Finding enough potable water to supply the needs of Minnesota's newest state park wasn't easy. The best well at Lake Vermilion State Park near Tower delivered a mere two gallons per minute, and the water had high levels of naturally occurring arsenic. Park planners and engineers eventually solved the problem by filtering water from 40,000-acre Lake Vermilion, but their search for solutions also inspired them to notch a first for Minnesota state parks—a graywater reuse system.

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Graywater is used water that isn't contaminated with human or food waste. At campground shower buildings in Vermilion Ridge Campground, water from 12 sinks and six showers is filtered, treated, and reused to flush 10 toilets. The graywater system could conserve an estimated 135,500 gallons of water each season, according to DNR principal architect Peter Paulson.

The biggest challenge in adding graywater reuse to the park's shower buildings was getting a variance from the Minnesota Department of Labor and Industry's plumbing board, says Paulson, because current state rules prohibit it. Minnesota, being a water-rich state, has yet to formally change its plumbing code to allow graywater reuse.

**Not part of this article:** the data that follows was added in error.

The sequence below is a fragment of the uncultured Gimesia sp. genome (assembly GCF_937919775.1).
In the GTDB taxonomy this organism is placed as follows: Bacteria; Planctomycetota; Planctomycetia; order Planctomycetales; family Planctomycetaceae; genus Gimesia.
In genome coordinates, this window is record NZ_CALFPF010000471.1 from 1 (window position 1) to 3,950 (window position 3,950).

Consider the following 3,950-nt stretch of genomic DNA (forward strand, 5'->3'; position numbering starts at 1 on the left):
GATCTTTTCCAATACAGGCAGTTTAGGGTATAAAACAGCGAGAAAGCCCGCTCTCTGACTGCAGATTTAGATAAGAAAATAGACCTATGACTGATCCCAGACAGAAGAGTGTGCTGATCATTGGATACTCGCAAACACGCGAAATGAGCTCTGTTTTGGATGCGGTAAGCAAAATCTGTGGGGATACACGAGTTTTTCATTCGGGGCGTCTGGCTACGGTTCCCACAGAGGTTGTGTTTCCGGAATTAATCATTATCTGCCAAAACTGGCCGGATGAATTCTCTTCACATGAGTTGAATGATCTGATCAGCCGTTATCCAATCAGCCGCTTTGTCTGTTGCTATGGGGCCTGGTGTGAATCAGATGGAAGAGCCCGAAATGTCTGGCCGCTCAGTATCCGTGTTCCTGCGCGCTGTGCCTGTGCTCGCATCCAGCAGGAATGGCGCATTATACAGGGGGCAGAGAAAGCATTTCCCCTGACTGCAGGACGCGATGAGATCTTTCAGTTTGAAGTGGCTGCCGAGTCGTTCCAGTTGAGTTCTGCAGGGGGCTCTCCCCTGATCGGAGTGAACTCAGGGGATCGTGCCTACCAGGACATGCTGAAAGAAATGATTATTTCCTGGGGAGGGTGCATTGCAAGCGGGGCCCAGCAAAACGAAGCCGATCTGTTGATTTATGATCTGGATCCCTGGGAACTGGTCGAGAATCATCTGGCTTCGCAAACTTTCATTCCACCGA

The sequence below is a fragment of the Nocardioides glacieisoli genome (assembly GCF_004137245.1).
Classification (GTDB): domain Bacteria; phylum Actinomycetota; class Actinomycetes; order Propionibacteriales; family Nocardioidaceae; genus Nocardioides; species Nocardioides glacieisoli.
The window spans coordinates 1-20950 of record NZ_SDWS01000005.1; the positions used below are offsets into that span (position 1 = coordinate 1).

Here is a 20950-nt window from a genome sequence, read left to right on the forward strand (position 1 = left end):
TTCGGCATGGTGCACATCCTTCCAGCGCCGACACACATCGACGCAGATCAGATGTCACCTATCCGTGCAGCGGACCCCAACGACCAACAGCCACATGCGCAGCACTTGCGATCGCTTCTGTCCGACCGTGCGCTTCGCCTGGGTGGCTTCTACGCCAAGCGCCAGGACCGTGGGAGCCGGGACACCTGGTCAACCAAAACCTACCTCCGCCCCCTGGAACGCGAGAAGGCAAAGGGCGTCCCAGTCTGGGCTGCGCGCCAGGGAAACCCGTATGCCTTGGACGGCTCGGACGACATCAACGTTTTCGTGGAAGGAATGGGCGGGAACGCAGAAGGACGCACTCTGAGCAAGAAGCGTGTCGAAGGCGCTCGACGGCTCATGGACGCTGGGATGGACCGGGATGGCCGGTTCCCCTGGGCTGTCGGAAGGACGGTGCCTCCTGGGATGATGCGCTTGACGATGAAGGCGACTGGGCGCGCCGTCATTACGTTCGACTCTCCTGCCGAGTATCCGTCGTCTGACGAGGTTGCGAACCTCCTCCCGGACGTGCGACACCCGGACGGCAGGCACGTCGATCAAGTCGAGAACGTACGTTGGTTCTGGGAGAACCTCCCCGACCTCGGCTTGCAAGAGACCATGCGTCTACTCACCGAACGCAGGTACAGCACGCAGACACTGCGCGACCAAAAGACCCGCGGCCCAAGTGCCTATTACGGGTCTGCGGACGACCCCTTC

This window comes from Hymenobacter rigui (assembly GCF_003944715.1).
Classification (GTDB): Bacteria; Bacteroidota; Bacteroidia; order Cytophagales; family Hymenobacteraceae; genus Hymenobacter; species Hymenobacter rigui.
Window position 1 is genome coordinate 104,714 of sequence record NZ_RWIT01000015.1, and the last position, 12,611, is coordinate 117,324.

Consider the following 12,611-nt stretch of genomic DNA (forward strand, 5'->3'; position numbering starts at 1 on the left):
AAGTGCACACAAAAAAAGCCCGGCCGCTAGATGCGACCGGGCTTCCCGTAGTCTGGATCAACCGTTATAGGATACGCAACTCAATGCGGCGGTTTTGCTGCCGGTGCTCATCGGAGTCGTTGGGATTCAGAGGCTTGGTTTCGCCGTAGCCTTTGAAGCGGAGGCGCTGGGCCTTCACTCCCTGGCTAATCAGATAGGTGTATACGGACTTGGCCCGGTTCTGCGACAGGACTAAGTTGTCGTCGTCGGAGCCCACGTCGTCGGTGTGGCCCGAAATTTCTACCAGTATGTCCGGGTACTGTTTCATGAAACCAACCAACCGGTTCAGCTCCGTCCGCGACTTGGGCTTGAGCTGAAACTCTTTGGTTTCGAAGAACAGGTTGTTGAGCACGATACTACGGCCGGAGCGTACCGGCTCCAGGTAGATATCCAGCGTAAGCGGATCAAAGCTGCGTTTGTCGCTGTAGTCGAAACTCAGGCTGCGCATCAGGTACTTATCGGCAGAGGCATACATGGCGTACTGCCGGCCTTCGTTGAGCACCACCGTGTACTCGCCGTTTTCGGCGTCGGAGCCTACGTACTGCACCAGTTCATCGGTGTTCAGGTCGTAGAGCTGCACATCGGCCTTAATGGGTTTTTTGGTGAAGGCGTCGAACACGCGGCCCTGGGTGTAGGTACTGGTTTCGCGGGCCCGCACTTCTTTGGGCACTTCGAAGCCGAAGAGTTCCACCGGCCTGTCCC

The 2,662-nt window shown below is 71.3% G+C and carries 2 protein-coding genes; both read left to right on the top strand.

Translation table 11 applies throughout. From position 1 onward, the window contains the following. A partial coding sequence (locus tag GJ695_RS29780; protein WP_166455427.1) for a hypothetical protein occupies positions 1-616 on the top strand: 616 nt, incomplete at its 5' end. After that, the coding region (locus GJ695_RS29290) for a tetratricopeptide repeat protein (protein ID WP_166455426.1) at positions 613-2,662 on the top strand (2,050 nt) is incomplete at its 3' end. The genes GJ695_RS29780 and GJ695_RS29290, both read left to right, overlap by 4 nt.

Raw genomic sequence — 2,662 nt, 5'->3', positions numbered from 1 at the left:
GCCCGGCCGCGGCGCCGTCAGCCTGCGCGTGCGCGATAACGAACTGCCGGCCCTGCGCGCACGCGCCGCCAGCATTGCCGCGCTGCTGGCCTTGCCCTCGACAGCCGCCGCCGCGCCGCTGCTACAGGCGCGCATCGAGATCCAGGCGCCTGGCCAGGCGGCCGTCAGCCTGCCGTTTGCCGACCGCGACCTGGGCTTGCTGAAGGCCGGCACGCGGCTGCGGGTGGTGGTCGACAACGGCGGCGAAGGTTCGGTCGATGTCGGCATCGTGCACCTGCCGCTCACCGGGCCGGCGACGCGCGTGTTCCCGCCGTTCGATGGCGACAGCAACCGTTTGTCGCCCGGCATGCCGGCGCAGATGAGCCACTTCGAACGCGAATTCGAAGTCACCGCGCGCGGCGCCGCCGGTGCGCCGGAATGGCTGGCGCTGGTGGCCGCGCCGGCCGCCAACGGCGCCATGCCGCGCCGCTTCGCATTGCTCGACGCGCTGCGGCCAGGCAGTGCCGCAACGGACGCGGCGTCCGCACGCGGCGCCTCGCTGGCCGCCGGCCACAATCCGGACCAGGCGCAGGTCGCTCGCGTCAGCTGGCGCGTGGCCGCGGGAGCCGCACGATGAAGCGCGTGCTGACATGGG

The concern, says Cathy Tran, state plumbing plan review supervisor for the Department of Labor and Industry, is that graywater could accidentally be routed into drinking water pipes. Tran says special purple pipes were required to be used throughout the graywater system to eliminate the risk of accidentally mixing treated or untreated graywater with drinking water.

While CHS Field in St. Paul uses stormwater for irrigation and flushing toilets, Lake Vermilion State Park's graywater reuse system is the only one in the state that recycles sink and shower water, says DNR Water Use Program consultant Dan Miller. The new shower buildings, which also feature solar panels to heat water and reduce propane use, are up and running ahead of the park's official opening in late summer 2017, according to Dawn Voges, assistant manager at Lake Vermilion?Soudan Underground Mine State Park. The park has been in the works since 2010, when the DNR bought 3,000 acres of land and five miles of shoreline on the rugged southern shore of Lake Vermilion adjacent to Soudan Underground Mine State Park.

"We've been touting Vermilion as the next-generation type of park," says Voges. "We're the ones who get to find these green solutions. Hopefully we can take what works and move it out into other new park facilities as they are being built."

Michael A. Kallok, online editor